Fruhling was coding a model to simulate that nonlinear version when he began thinking about how he might use it. He knew that some methods used to measure femtosecond bunches rely on the fact that another measurable property of wavelengths — coherence — will change according to the size of the electron bunch itself.
Coherence basically describes the extent to which the frequency, shape and other signature traits of waves sync up with one another. It’s coherence that results in the focused, narrow beam of a laser and distinguishes it from the incoherent wavelengths of other light sources. And it so happens that wavelengths longer than an electron bunch will emit coherently, similar to a laser, while those shorter than the bunch will emit incoherently.
An animation that illustrates the principles of coherence (left) and incoherence (right) as they relate to Fruhling's research on electron bunching. On the left, a tight grouping of rocks is dropped into a pond, producing a series of distinctive, coherent waves. On the right, the rocks are scattered across a larger area, producing an incoherent series of waves that interfere with one another.
Determining the size of the electron bunch — and by association, its duration, or shutter speed — then becomes a matter of identifying the size threshold that separates the coherent and incoherent waves of light. Unfortunately, linear Thomson scattering doesn’t yield the right range of frequencies for measuring the ultra-short yet moderate-speed electron bunches that are needed to investigate attosecond reactions.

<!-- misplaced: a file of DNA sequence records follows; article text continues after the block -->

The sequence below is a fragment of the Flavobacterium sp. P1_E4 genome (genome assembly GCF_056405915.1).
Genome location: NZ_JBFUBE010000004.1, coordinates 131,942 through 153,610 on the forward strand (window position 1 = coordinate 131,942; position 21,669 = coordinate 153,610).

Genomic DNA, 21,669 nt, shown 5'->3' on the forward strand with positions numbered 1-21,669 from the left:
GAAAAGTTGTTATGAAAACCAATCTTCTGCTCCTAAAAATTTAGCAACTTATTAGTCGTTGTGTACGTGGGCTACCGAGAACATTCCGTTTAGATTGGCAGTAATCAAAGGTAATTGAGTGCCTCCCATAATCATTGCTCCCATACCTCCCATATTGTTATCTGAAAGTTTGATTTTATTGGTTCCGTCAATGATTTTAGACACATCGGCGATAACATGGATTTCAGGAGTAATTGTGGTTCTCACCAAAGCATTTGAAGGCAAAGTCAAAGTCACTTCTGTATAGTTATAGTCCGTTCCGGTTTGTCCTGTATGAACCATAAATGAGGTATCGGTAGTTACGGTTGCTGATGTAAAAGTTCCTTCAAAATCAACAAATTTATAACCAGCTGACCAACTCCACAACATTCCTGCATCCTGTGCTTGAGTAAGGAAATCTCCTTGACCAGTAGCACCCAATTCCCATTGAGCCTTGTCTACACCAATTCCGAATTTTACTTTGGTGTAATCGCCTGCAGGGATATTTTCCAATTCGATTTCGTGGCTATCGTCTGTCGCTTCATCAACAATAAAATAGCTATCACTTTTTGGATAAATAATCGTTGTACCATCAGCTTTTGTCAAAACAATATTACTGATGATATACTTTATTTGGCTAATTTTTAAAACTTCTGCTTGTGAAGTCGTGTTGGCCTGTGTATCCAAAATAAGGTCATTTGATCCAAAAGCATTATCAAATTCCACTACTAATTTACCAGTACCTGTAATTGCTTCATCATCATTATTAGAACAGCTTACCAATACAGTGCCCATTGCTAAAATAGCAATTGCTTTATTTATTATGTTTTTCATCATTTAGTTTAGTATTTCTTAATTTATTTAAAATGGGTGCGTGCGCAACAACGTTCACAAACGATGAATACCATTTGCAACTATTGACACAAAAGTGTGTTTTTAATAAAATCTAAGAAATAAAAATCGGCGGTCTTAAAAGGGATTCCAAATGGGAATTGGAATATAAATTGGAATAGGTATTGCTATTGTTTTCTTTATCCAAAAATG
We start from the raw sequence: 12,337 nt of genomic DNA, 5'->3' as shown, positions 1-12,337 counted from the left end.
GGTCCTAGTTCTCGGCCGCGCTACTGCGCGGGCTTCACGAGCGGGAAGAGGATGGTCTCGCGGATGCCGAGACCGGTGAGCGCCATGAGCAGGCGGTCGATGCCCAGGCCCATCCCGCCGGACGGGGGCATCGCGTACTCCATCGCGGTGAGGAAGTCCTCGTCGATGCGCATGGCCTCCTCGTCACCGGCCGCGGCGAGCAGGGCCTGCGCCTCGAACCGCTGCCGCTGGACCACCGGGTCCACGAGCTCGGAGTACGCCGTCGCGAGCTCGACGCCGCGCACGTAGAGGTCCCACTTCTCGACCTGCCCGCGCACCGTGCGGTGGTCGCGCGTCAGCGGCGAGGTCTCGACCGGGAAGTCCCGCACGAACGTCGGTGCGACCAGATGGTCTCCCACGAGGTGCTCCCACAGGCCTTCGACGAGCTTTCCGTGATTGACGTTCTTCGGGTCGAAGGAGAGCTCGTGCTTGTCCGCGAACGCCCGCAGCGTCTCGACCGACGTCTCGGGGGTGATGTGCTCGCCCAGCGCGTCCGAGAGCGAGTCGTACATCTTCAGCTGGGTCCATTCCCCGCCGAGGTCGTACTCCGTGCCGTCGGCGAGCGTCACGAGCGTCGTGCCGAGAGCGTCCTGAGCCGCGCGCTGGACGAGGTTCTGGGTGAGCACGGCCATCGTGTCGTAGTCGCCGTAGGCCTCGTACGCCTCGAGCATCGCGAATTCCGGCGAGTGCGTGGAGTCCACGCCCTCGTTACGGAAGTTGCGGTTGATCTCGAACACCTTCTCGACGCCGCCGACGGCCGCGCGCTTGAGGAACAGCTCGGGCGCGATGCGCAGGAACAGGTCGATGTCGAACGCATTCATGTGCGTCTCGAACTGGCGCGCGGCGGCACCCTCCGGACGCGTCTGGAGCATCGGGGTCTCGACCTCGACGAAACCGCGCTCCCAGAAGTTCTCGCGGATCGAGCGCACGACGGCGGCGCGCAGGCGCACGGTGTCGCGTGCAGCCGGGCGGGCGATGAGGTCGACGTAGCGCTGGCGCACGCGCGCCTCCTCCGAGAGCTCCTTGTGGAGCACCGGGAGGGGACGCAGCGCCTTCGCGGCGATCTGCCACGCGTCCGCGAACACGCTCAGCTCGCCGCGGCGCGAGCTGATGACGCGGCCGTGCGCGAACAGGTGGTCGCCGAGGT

But if Fruhling’s model is correct, the nonlinear, broadband scattering — the kind that can be generated by an ultra-intense, precisely calibrated laser — does produce frequencies in that range. And if so, he said, that would make it uniquely suited to measuring the duration of attosecond bunches.
“This is the only method I know of that can do this,” said Fruhling, who reported the conclusion with Donald Umstadter and Grigory Golovin in the journal Physical Review Accelerators and Beams.
Fruhling didn’t come by the milestone easily, devoting more than three years to writing code that can model the trajectory and coherency effects of every electron within, say, a 5,000-electron bunch — a level of specificity unmatched by any counterpart he’s come across. He also ended up translating the code across three programming languages while refining the interface to make it usable across as wide a range of conditions as possible.
Now he just has to wait for fellow physicists to test his claim in the lab, and hopefully verify it, by actually producing electron beams that last for just attoseconds.
“I can’t toot my own horn until it’s done experimentally,” Fruhling said. “But I think it could be very useful.”